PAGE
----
- Research article
- Open Access
Hippo pathway genes developed varied exon numbers and coevolved functional domains in metazoans for species specific growth control
© Zhu et al.; licensee BioMed Central Ltd. 2013
Received: 7 October 2012
Accepted: 20 March 2013
Published: 1 April 2013
The Hippo pathway controls growth by mediating cell proliferation and apoptosis. Dysregulation of Hippo signaling causes abnormal proliferation in both healthy and cancerous cells. The Hippo pathway receives inputs from multiple developmental pathways and interacts with many tissue-specific transcription factors, but how genes in the pathway have evolved remains inadequately revealed.
To explore the origin and evolution of Hippo pathway, we have extensively examined 16 Hippo pathway genes, including upstream regulators and downstream targets, in 24 organisms covering major metazoan phyla. From simple to complex organisms, these genes are varied in the length and number of exons but encode conserved domains with similar higher-order organization. The core of the pathway is more conserved than its upstream regulators and downstream targets. Several components, despite existing in the most basal metazoan sponges, cannot be convincingly identified in other species. Potential recombination breakpoints were identified in some genes. Coevolutionary analysis reveals that most functional domains in Hippo genes have coevolved with interacting functional domains in other genes.
The two essential upstream regulators cadherins fat and dachsous may have originated in the unicellular organism Monosiga brevicollis and evolved more significantly than the core of the pathway. Genes having varied numbers of exons in different species, recombination events, and the gain and loss of some genes indicate alternative splicing and species-specific evolution. Coevolution signals explain some species-specific loss of functional domains. These results significantly unveil the structure and evolution of the Hippo pathway in distant phyla and provide valuable clues for further examination of Hippo signaling.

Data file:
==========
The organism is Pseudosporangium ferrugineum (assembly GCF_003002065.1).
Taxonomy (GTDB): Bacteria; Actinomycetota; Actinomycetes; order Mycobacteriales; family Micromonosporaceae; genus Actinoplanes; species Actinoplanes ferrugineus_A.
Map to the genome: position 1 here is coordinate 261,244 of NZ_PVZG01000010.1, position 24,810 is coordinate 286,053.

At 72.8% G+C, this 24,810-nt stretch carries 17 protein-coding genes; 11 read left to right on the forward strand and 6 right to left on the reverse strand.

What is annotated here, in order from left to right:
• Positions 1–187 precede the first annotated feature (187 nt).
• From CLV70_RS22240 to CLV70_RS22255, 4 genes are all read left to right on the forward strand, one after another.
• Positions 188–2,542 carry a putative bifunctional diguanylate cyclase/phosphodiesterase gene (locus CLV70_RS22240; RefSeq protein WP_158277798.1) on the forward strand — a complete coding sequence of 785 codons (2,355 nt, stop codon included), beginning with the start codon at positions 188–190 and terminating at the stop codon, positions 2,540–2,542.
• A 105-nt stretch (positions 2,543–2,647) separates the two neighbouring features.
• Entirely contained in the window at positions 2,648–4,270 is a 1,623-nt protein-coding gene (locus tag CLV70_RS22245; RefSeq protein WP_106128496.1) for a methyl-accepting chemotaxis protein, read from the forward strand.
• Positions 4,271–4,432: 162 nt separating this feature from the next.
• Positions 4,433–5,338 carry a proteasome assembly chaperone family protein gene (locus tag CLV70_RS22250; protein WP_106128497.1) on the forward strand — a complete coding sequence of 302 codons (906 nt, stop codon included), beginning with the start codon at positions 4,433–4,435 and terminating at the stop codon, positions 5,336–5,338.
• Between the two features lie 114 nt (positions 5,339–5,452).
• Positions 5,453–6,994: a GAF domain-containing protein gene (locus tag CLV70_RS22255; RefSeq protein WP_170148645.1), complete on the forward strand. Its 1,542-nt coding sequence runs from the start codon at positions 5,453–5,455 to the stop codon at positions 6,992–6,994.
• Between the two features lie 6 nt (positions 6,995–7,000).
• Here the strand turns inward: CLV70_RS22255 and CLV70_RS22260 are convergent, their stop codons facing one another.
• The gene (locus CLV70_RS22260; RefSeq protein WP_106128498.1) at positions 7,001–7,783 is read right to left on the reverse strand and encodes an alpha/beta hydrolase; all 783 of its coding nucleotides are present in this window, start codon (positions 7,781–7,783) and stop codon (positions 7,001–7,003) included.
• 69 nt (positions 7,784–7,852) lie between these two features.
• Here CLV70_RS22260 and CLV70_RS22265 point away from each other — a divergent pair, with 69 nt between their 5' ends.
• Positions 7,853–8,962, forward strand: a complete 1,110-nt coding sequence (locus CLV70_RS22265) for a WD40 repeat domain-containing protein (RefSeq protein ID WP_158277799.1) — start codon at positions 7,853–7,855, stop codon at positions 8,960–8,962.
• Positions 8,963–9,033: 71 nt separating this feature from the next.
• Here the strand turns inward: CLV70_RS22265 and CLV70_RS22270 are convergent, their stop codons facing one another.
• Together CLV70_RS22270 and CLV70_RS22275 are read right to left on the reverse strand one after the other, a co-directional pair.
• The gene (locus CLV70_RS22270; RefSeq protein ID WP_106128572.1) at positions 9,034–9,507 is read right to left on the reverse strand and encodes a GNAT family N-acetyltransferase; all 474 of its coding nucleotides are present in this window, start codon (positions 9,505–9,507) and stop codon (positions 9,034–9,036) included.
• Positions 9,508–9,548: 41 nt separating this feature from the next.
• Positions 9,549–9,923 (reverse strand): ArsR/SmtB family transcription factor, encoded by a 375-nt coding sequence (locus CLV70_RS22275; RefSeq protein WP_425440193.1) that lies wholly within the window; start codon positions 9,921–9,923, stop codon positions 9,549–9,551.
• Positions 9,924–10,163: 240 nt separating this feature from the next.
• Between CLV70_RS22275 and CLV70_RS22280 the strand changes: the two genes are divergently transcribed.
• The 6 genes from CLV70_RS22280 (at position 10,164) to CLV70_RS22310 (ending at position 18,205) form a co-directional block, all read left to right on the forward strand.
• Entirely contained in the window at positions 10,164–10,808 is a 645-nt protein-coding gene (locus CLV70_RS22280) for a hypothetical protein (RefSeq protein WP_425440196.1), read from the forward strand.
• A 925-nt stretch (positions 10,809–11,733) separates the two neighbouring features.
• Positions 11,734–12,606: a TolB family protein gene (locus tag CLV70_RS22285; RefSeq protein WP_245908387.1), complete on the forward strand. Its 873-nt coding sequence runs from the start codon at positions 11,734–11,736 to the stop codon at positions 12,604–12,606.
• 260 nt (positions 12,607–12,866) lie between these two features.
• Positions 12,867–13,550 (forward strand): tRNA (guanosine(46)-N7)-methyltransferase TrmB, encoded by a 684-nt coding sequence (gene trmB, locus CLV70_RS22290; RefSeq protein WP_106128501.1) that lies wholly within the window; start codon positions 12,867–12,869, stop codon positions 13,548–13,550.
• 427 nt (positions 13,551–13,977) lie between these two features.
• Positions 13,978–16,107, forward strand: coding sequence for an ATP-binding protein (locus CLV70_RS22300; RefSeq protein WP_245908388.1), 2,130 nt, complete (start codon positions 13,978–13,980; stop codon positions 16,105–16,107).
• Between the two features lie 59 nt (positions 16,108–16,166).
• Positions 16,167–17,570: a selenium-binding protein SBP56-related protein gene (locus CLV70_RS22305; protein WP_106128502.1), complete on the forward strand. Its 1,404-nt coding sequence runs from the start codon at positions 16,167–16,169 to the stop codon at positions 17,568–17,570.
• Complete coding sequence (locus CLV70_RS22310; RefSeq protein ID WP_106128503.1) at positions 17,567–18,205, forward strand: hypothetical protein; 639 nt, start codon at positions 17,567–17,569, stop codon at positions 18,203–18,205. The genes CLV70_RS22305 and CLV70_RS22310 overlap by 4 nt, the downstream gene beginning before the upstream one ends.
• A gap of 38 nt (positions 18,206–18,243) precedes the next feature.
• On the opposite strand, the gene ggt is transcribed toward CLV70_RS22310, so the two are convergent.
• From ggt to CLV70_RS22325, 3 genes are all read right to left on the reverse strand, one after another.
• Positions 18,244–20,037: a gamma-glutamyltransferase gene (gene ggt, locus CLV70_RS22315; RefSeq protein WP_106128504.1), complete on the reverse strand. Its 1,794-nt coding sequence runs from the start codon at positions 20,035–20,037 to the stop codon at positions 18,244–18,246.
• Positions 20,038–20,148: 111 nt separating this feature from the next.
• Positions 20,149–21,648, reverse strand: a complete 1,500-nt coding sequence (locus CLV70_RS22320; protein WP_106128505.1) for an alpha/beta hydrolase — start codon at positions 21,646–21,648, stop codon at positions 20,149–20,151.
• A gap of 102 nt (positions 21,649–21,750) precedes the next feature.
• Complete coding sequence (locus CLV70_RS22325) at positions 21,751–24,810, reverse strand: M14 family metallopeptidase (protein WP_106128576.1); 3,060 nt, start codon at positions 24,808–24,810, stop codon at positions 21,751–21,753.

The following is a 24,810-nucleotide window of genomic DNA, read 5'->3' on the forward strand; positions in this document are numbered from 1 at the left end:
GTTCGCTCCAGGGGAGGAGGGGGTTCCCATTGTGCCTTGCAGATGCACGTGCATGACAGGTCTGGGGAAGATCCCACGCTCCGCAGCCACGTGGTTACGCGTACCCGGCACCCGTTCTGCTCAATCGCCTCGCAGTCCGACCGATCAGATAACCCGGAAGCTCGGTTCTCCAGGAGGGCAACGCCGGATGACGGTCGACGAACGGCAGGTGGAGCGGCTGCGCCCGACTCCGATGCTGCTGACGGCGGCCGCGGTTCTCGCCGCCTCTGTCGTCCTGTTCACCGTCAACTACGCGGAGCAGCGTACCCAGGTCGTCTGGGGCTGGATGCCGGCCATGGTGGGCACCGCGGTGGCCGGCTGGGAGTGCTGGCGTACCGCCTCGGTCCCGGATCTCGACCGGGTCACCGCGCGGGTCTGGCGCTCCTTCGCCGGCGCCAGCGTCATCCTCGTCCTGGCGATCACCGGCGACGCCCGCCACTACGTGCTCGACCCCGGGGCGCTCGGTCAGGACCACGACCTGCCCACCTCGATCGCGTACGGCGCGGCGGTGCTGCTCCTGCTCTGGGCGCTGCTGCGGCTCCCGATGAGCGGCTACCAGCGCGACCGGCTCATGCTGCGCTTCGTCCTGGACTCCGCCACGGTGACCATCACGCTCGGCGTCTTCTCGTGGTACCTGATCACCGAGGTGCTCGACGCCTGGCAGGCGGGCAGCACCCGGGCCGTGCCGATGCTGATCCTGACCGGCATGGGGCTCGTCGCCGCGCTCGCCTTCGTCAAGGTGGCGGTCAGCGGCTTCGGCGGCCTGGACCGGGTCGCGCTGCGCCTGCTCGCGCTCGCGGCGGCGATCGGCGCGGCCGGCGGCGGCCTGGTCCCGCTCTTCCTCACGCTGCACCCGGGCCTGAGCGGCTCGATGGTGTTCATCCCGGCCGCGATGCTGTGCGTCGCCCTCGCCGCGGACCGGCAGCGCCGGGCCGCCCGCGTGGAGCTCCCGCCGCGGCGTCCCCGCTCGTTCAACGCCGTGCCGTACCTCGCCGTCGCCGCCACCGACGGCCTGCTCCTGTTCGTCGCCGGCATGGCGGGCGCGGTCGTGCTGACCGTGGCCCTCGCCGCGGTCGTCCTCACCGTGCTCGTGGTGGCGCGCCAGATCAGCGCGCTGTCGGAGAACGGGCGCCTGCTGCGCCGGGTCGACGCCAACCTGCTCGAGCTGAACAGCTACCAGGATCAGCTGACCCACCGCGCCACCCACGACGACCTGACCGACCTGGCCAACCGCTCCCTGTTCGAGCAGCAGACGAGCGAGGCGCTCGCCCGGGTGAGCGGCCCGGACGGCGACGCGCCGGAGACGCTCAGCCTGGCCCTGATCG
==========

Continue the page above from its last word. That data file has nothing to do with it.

Distinct in size and shape, multicellular organisms exhibit a diversity of body plans. In biology, a long-standing question is how the growth and patterning of such body plans, including the organs and tissues within, are controlled by genes during development [1, 2]. This question applies to species ranging from the simplest Amphimedon queenslandica and Trichoplax adhaerens, which lack both organs and internal structures [3, 4], to human being. The control of growth and patterning is conducted by a small set of evolutionarily conserved pathways , the predominant role of the Hippo pathway in size control in multicellular organisms was only established in 2003 [6–8] and is further recognized recently [9–11].
The Hippo pathway was initially assumed to be a metazoan novelty, because the sole effector Yorkie was not detected in the most basal metazoan A. queenslandica. However, as several holozoan genomes were recently sequenced and published, yorkie was identified in two non-metazoan lineages: the unicellular amoeboid Capsaspora owczarzaki and the choanoflagellate Monosiga brevicollis. Remarkably, despite the enormous evolutionary divergence, the transcriptional complex formed by C. owczarzaki Scalloped and Yorkie can promote overgrowth of the Drosophila eye . Since previous studies only analyzed a few Hippo genes in a limited number of metazoan phyla [20, 21], how genes acting at different positions in the Hippo pathway have evolved across distant phyla and obtained their specific structures remains unclear.
Highly conserved core components and species-specific regulators